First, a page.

Involvement of the CD200 receptor complex in microglia activation in experimental glaucoma

Sarah Taylor, Claudia J. Calder, Julie Albon, Jonathan T. Erichsen, Micheal E. Boulton, James E. Morgan

Research output: Contribution to journalArticlepeer-review

33 Scopus citations


The interaction of the myeloid restricted molecule CD200R with its widely expressed ligand CD200 is involved in the down-regulation of microglia activation. In the present study, we examined the involvement of CD200R in microglia activation in experimental ocular hypertension to determine the role of microglia activation in retinal ganglion cell (RGC) death, the key pathological event in glaucoma. Experimental glaucoma was induced in adult Brown Norway rats by sclerosis of the episcleral veins with the injection of hypertonic saline. Immunohistochemical methods were used to determine the involvement of microglia using GFAP, CD45, OX42 and OX41 and the involvement of CD200 and CD200R in the optic nerve head. Our data demonstrate the increased presence of microglia within the optic nerve head during ocular hypertension, identified by positive staining with OX42 and OX41. The peak of microglia correlates with peak in RGC death at days 20-27 (T3) post OHT induction. In addition, CD200 and CD200R positive cells were increased in ocular hypertensive eyes. Increased expression of CD200 was detected in the early phase (days 1-7; T1) of OHT and decreased over time, whilst the expression of CD200R was detected in the middle phase (days 20-27; T3) of OHT, correlating with the increase in microglia markers. Changes in the expression of CD200R/CD200 occur early in experimental glaucoma and precede the peak in microglia infiltration and RGC death, suggesting that CD200R-positive microglia play an important role in the initiation of RGC death during OHT, indicating a potential area for therapeutic intervention in treating glaucoma.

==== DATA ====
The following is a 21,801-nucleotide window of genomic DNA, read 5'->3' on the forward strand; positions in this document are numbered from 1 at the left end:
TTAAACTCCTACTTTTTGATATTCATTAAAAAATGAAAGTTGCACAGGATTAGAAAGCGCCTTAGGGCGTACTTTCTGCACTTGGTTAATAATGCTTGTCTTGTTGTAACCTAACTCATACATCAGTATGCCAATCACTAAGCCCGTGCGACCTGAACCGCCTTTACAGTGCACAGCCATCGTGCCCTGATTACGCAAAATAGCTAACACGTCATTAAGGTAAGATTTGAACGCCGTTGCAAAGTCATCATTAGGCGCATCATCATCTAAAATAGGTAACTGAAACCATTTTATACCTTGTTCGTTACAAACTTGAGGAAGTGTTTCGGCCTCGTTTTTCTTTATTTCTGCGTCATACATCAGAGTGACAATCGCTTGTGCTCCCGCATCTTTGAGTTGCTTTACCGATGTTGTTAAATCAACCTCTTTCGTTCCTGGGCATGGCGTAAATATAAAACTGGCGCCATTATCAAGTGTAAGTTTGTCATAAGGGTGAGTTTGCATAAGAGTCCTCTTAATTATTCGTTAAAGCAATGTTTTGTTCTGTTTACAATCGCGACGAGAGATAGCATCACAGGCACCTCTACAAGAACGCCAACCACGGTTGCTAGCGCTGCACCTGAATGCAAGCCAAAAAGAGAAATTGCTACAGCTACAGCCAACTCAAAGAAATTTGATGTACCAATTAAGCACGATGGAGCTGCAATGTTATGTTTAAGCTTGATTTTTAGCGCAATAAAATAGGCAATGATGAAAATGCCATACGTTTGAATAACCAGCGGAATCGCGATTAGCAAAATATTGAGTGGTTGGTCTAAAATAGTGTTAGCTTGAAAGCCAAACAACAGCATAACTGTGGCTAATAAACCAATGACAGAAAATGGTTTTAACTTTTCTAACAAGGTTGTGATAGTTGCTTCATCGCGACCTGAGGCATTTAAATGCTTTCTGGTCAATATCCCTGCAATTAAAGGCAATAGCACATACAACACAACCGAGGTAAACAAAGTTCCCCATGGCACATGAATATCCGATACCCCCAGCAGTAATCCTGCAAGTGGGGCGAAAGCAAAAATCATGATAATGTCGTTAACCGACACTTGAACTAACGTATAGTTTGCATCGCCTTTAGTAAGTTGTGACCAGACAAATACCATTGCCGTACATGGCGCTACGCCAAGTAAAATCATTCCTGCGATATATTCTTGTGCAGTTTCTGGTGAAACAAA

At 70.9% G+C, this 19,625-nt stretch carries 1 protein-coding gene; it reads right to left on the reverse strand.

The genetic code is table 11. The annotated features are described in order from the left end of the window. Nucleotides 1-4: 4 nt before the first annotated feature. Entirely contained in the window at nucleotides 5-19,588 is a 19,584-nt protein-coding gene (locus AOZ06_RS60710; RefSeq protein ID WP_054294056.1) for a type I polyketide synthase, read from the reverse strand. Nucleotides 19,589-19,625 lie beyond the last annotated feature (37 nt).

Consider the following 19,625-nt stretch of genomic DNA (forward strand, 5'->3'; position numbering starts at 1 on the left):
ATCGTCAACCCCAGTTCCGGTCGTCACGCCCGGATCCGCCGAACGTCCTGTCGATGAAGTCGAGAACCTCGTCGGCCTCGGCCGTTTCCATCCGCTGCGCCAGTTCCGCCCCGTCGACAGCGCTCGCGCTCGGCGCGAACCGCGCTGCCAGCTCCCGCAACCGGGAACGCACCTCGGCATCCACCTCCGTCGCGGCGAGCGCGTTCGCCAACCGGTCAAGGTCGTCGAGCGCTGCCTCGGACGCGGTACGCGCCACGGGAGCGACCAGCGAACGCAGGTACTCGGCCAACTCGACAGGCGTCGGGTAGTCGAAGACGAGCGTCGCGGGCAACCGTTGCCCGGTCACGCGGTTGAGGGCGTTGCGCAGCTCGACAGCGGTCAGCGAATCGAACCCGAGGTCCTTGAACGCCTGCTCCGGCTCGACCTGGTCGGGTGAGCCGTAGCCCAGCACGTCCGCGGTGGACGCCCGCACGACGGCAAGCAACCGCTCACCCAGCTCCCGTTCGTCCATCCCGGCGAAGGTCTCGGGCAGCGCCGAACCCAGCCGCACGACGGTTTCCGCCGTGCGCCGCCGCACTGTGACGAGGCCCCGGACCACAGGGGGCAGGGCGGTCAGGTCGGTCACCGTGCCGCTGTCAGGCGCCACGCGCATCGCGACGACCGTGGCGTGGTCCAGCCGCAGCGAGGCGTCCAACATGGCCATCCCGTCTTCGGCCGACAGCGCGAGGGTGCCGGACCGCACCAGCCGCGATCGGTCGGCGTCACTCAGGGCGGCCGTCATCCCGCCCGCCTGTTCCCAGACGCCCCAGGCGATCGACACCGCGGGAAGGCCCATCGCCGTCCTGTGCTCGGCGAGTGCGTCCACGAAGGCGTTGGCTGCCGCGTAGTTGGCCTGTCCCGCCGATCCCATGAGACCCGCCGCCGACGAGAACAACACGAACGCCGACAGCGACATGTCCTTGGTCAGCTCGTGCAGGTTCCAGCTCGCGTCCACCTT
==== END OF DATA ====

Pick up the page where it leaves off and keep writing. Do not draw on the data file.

Original languageEnglish (US)
Pages (from-to)338-343
Number of pages6
JournalExperimental eye research
Issue number5
StatePublished - May 1 2011


  • Experimental glaucoma
  • Microglia

ASJC Scopus subject areas

  • Ophthalmology
  • Sensory Systems
  • Cellular and Molecular Neuroscience

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